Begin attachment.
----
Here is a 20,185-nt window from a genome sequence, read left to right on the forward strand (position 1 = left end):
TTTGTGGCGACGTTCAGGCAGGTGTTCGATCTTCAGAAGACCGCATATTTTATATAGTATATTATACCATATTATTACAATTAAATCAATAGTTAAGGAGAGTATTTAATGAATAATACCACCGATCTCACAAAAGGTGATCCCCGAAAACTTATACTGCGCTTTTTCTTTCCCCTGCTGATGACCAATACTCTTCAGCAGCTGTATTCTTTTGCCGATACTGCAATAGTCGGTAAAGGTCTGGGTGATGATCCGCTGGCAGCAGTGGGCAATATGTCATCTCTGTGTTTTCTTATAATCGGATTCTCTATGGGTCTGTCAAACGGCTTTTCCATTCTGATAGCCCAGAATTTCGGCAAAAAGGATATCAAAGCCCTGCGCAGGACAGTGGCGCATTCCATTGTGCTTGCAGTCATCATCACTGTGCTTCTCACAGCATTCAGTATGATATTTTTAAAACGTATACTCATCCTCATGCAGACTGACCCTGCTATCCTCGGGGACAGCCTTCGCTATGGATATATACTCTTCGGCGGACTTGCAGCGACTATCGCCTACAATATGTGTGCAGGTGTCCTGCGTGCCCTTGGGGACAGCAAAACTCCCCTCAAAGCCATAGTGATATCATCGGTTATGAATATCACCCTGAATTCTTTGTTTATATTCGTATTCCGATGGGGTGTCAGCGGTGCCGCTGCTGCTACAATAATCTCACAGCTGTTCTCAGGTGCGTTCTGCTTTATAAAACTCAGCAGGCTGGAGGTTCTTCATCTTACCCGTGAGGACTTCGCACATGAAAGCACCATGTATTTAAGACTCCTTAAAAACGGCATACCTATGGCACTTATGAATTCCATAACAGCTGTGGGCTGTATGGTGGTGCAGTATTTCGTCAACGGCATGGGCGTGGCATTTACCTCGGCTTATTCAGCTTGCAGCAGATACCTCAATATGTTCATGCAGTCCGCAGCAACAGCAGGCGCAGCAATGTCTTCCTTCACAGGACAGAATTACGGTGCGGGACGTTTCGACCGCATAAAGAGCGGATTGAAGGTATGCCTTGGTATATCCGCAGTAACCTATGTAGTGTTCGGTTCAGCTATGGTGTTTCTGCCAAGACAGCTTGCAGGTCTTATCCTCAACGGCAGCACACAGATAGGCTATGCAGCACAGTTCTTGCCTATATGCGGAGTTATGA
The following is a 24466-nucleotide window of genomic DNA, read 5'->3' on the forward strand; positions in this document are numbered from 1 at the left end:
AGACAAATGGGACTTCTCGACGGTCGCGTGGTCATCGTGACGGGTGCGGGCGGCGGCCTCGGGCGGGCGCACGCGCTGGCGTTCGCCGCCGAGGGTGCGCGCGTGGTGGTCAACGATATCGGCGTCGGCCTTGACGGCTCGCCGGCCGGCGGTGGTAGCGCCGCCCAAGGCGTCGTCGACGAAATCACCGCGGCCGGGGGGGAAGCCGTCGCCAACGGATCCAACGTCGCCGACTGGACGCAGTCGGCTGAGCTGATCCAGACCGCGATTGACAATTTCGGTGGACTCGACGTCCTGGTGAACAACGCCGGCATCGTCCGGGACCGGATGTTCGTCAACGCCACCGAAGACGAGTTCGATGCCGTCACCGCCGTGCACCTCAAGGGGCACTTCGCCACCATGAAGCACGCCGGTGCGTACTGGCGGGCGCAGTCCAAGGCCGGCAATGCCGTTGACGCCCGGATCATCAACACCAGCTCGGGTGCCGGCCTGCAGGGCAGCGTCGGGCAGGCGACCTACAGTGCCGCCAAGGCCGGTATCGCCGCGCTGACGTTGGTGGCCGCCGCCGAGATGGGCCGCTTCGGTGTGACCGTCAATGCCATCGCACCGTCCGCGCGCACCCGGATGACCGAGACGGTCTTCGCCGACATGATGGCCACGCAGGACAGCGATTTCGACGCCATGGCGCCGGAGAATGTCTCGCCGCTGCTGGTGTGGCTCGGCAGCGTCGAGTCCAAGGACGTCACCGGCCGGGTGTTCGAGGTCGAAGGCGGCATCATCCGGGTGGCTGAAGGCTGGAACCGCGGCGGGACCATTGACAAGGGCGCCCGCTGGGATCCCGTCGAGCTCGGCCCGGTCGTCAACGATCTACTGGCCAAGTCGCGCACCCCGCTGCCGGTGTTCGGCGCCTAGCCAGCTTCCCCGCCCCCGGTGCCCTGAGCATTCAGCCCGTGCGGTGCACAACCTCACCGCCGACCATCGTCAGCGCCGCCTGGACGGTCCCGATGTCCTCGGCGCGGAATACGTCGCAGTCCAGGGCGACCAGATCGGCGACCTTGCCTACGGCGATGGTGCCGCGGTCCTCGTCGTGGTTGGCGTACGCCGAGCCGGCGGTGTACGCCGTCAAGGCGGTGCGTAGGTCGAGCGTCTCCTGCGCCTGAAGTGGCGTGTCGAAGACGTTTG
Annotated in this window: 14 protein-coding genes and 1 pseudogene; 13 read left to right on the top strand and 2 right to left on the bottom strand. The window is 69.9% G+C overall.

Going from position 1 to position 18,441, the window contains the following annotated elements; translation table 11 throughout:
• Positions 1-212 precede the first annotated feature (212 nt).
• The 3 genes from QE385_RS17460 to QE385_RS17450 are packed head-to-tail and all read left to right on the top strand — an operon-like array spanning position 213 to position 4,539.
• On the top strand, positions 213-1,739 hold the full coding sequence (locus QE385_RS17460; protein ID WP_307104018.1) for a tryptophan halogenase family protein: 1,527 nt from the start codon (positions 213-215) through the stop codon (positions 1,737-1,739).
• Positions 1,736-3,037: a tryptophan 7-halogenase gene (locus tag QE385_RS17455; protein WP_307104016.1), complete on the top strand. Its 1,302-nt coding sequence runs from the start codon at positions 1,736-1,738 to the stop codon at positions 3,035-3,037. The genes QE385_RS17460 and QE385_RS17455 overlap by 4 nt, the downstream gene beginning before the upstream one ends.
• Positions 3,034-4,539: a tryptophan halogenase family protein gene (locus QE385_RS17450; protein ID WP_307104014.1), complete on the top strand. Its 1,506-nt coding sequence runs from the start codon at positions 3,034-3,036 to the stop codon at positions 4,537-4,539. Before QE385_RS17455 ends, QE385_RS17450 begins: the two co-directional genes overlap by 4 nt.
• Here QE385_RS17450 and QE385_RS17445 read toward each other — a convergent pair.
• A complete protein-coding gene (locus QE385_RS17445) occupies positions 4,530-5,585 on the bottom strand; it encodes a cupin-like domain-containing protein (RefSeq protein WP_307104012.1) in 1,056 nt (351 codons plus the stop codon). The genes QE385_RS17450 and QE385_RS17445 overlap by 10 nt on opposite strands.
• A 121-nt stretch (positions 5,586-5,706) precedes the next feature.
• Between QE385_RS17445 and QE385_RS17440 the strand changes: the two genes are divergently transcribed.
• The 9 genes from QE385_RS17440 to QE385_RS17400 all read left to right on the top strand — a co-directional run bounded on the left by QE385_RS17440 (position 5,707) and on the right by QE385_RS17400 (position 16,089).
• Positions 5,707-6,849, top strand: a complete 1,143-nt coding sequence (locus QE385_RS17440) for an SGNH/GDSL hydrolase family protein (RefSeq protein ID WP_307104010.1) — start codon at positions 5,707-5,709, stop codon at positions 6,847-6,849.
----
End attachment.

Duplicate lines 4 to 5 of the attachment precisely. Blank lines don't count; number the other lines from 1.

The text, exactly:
AGACAAATGGGACTTCTCGACGGTCGCGTGGTCATCGTGACGGGTGCGGGCGGCGGCCTCGGGCGGGCGCACGCGCTGGCGTTCGCCGCCGAGGGTGCGCGCGTGGTGGTCAACGATATCGGCGTCGGCCTTGACGGCTCGCCGGCCGGCGGTGGTAGCGCCGCCCAAGGCGTCGTCGACGAAATCACCGCGGCCGGGGGGGAAGCCGTCGCCAACGGATCCAACGTCGCCGACTGGACGCAGTCGGCTGAGCTGATCCAGACCGCGATTGACAATTTCGGTGGACTCGACGTCCTGGTGAACAACGCCGGCATCGTCCGGGACCGGATGTTCGTCAACGCCACCGAAGACGAGTTCGATGCCGTCACCGCCGTGCACCTCAAGGGGCACTTCGCCACCATGAAGCACGCCGGTGCGTACTGGCGGGCGCAGTCCAAGGCCGGCAATGCCGTTGACGCCCGGATCATCAACACCAGCTCGGGTGCCGGCCTGCAGGGCAGCGTCGGGCAGGCGACCTACAGTGCCGCCAAGGCCGGTATCGCCGCGCTGACGTTGGTGGCCGCCGCCGAGATGGGCCGCTTCGGTGTGACCGTCAATGCCATCGCACCGTCCGCGCGCACCCGGATGACCGAGACGGTCTTCGCCGACATGATGGCCACGCAGGACAGCGATTTCGACGCCATGGCGCCGGAGAATGTCTCGCCGCTGCTGGTGTGGCTCGGCAGCGTCGAGTCCAAGGACGTCACCGGCCGGGTGTTCGAGGTCGAAGGCGGCATCATCCGGGTGGCTGAAGGCTGGAACCGCGGCGGGACCATTGACAAGGGCGCCCGCTGGGATCCCGTCGAGCTCGGCCCGGTCGTCAACGATCTACTGGCCAAGTCGCGCACCCCGCTGCCGGTGTTCGGCGCCTAGCCAGCTTCCCCGCCCCCGGTGCCCTGAGCATTCAGCCCGTGCGGTGCACAACCTCACCGCCGACCATCGTCAGCGCCGCCTGGACGGTCCCGATGTCCTCGGCGCGGAATACGTCGCAGTCCAGGGCGACCAGATCGGCGACCTTGCCTACGGCGATGGTGCCGCGGTCCTCGTCGTGGTTGGCGTACGCCGAGCCGGCGGTGTACGCCGTCAAGGCGGTGCGTAGGTCGAGCGTCTCCTGCGCCTGAAGTGGCGTGTCGAAGACGTTTG
Annotated in this window: 14 protein-coding genes and 1 pseudogene; 13 read left to right on the top strand and 2 right to left on the bottom strand. The window is 69.9% G+C overall.